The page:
The SJC’s endorsement of legitimate franchise relationships is important because franchising is a “ubiquitous, lucrative, and thriving business model” which has “existed in this country in one form or another for over 150 years.” Patterson v. Domino’s Pizza, LLC, 333 P.3d 723, 725, 733 (Cal. 2014). Maybe the most common form of franchising is business-format franchising (e.g., restaurants, hotels, gyms, and convenience stores) where the franchisee buys the right to use the franchisor’s trademarks, service marks, trade names, logos, proprietary business format, and methods to establish and operate their own independent business. See id. at 733 (“Under the business format model, the franchisee pays royalties and fees for the right to sell products or services under the franchisor’s name and trademark.”). As noted, the FTC Franchise Rule embodies the notion that franchisees are not “workers” but rather individuals who want to own and operate their own independent businesses. See 16 C.F.R. § 436.1(h)(1) (franchise is a “continuing commercial relationship or arrangement” where the franchisee obtains “the right to operate a business that is identified or associated with the Franchisor’s trademark”) (emphasis added). Indeed, a franchisee is “an entrepreneurial individual who is willing to invest his time and money, and to assume the risk of loss, in order to own and profit from his own business.” Patterson, 60 Cal. 4th at 490 (emphasis added). Instead of opening a non-branded convenience store, restaurant, hotel, or other retail business, franchisees see the benefit of using the franchisor’s “brand” and business format because it provides the franchised business instant credibility, a customer base, and the “good will” associated with the franchisor’s brand. The SJC recognizes franchising as a legitimate business model that is to be protected.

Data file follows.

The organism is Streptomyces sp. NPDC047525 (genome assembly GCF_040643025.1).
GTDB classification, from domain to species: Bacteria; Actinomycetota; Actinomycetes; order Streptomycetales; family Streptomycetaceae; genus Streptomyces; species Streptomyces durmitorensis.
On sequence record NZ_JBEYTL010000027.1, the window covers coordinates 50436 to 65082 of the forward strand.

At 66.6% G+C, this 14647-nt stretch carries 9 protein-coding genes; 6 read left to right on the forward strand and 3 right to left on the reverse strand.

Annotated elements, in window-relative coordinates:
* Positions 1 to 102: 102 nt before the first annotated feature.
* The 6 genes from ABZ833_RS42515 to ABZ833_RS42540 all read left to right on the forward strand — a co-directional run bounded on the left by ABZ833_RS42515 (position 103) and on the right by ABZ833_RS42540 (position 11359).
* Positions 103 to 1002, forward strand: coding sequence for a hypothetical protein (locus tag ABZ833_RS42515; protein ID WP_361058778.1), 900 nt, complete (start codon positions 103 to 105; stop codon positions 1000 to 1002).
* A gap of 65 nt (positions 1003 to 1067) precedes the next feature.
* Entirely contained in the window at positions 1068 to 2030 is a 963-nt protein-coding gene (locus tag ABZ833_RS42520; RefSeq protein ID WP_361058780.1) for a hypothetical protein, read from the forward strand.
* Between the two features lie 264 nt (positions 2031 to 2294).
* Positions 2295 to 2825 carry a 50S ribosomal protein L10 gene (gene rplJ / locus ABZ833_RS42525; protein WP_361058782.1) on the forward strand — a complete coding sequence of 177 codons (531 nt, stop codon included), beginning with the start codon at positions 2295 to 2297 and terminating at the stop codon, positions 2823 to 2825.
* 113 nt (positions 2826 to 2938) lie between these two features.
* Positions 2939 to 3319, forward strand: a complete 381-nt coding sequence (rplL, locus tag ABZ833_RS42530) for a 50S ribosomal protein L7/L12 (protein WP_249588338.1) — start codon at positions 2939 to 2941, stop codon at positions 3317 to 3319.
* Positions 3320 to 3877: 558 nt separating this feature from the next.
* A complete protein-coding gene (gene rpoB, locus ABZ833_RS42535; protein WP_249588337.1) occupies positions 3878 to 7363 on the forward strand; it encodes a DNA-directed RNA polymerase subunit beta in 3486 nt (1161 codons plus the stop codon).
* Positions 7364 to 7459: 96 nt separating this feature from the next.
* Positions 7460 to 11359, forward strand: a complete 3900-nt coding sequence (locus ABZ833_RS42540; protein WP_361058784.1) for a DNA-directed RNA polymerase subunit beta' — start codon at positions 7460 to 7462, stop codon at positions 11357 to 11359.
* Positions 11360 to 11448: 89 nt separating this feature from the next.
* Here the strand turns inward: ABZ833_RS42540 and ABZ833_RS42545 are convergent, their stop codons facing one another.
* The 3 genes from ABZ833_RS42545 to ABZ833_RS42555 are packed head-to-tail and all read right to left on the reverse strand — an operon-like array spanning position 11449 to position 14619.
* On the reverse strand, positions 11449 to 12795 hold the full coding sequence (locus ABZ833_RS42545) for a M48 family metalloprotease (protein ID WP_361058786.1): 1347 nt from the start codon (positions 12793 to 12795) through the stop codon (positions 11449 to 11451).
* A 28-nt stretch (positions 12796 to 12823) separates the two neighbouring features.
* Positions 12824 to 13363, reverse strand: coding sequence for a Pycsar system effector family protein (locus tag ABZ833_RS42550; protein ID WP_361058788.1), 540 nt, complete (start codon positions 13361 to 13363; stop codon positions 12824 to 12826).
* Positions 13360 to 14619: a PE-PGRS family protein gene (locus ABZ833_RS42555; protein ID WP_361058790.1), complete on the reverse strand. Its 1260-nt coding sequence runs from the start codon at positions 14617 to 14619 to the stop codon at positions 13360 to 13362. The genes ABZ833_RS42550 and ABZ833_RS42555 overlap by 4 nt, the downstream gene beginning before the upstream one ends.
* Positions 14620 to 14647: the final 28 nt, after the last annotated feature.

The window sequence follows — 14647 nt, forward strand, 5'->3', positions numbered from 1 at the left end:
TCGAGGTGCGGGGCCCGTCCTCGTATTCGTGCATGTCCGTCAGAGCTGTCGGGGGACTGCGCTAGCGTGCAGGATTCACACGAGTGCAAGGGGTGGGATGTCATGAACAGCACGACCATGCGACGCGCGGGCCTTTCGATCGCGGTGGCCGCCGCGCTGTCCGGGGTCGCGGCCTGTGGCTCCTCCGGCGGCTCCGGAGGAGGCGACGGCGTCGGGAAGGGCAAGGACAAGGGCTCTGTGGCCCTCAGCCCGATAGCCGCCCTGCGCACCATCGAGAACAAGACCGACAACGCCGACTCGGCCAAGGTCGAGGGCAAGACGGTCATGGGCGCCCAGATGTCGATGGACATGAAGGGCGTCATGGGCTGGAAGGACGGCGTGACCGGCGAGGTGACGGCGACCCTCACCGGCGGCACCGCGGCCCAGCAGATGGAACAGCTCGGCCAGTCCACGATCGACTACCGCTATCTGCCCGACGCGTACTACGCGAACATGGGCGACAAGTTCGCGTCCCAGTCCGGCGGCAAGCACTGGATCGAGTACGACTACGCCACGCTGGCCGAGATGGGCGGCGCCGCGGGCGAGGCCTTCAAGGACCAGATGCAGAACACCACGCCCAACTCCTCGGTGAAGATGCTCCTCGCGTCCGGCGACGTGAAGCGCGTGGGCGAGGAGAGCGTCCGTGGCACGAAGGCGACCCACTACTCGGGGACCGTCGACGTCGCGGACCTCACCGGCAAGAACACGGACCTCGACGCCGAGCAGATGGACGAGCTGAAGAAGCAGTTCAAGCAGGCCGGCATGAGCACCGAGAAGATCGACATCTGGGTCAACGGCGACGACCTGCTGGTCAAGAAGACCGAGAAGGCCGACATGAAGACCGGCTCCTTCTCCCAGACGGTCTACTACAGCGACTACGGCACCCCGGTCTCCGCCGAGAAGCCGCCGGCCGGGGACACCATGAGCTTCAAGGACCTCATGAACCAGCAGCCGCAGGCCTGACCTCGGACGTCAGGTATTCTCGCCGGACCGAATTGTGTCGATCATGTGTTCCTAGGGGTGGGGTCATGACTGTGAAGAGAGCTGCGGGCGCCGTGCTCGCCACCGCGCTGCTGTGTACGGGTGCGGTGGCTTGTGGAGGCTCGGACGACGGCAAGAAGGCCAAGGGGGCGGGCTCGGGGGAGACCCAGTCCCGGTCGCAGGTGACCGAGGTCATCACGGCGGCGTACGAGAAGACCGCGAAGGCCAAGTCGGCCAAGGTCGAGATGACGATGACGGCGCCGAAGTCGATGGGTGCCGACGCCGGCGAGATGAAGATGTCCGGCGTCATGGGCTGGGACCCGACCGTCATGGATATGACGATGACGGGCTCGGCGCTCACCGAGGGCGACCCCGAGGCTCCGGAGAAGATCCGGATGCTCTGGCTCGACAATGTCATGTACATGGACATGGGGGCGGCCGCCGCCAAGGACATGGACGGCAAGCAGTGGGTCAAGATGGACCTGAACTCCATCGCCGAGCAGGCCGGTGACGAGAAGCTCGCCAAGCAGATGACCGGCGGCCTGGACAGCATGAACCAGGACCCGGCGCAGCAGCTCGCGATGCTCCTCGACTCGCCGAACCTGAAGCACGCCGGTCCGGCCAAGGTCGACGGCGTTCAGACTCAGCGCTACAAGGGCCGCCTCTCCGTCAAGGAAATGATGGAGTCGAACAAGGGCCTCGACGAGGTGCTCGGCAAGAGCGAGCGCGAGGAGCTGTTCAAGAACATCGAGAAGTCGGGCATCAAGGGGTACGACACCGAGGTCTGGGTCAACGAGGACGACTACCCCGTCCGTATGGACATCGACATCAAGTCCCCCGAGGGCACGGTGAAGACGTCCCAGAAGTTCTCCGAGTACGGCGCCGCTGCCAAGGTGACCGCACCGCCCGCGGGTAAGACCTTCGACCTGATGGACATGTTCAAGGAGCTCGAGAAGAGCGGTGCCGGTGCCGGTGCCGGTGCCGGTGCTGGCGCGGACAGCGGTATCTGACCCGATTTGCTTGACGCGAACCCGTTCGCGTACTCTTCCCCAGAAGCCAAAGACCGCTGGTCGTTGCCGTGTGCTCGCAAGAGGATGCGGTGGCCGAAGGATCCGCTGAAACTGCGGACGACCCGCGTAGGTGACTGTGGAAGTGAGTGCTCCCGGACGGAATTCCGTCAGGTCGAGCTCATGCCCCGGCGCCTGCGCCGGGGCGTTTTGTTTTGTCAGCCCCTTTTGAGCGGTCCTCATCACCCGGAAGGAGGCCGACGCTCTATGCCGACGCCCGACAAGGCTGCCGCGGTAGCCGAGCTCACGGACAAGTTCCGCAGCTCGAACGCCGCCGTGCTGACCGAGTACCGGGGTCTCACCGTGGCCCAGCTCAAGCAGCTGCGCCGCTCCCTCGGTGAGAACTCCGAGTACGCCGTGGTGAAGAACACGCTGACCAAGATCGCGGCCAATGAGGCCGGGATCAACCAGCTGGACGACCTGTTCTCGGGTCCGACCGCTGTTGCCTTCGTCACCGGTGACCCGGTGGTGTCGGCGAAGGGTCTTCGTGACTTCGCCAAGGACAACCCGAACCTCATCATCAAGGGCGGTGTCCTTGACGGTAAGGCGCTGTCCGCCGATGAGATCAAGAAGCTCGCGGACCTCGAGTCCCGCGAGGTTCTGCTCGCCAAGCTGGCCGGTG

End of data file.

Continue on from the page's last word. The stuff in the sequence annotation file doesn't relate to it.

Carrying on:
Franchisees must prove they are an “individual providing any service” to the Franchisor and not operating an independent business.
Second, and most significantly, the SJC confirmed that before any consideration of the individual ICL prongs, there is a threshold question that should render the ICL inapplicable to legitimate franchise relationships. As the Court held, “distinguishing between legitimate arrangements and misclassification requires examination of the facts of each case, which begins with a threshold determination whether the putative employee ‘perform[s] any service’ for the alleged employer.” Patel, 2022 WL 869486 at *9 (citing G. L. c. 149, § 148B) (emphasis added). In the franchisor -/- franchisee context, this threshold determination should turn on whether the franchisee is actually operating an independent business, or the franchise relationship is a subterfuge to outsource workers by classifying them as independent contractors instead of employees. Id. (citing Sebago v. Boston Cab Dispatch, 471 Mass. 321, 329-331 (2015)).